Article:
Content from the Brookings Doha Center is now archived. In September 2021, after 14 years of impactful partnership, Brookings and the Brookings Doha Center announced that they were ending their affiliation. The Brookings Doha Center is now the Middle East Council on Global Affairs, a separate public policy institution based in Qatar.
On Thursday, August 5, Shibley Telhami, Anwar Sadat Professor for Peace and Development at the University of Maryland and nonresident senior fellow at the Saban Center for Middle East Policy at Brookings, released the 2010 Arab Public Opinion Poll, which is produced each year in conjunction with Zogby International.
This year’s poll surveyed 3,976 people in Egypt, Saudi Arabia, Morocco, Jordan, Lebanon, and the United Arab Emirates, during the period of June 29–July 20, 2010.
Among the key poll findings are:
- A substantial change in the assessment of President Obama, both as president of the United States and of Obama personally.
- Remarkably stable views on the Arab-Israeli conflict and the prospects of its resolution.
- A majority of the Arab public now see a nuclear-armed Iran as being better for the Middle East.
Among other things, the poll also examined how Arabs score specific American policies in the past year, how they rank other countries across a number of variables, and how they prioritize attitudes toward social and religious issues.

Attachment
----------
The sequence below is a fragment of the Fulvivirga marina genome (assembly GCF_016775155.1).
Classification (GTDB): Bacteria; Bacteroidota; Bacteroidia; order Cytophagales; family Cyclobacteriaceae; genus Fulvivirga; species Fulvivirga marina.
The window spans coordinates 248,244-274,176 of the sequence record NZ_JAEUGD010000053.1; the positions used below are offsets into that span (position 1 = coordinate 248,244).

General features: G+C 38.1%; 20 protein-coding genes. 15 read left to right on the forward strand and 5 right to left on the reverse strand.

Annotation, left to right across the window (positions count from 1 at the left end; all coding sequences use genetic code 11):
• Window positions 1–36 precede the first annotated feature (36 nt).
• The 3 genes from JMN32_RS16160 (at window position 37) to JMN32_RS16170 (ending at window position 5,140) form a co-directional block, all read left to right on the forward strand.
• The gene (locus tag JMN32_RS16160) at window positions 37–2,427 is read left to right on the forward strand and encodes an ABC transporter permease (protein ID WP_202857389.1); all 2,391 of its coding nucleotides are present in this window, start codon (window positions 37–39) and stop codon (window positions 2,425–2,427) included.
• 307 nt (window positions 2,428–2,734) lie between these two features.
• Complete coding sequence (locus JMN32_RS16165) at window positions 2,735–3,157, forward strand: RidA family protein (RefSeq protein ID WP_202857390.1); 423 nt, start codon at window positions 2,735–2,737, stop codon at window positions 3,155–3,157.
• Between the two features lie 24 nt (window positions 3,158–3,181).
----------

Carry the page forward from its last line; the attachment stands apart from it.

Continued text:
ATTITUDES TOWARD OBAMA
Among the most striking findings on the question of attitudes toward President Obama: Early in the Obama administration, in April and May 2009, 51% of the respondents in the six countries expressed optimism about American policy in the Middle East. In the 2010 poll, only 16% were hopeful, while a majority – 63% – was discouraged.
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ATTITUDES TOWARD IRAN
On Iran’s potential nuclear weapons status, results show another dramatic shift in public opinion. While the results vary from country to country, the weighted average across the six countries is telling: in 2009, only 29% of those polled said that Iran’s acquisition of nuclear weapons would be “positive” for the Middle East; in 2010, 57% of those polled indicate that such an outcome would be “positive” for the Middle East.
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For more information about the 2010 Arab Public Opinion Poll or to arrange interviews with Dr. Shibley Telhami, please contact Gail Chalef, Director of Communications for Foreign Policy at Brookings at 202-797-4396 or email@example.com.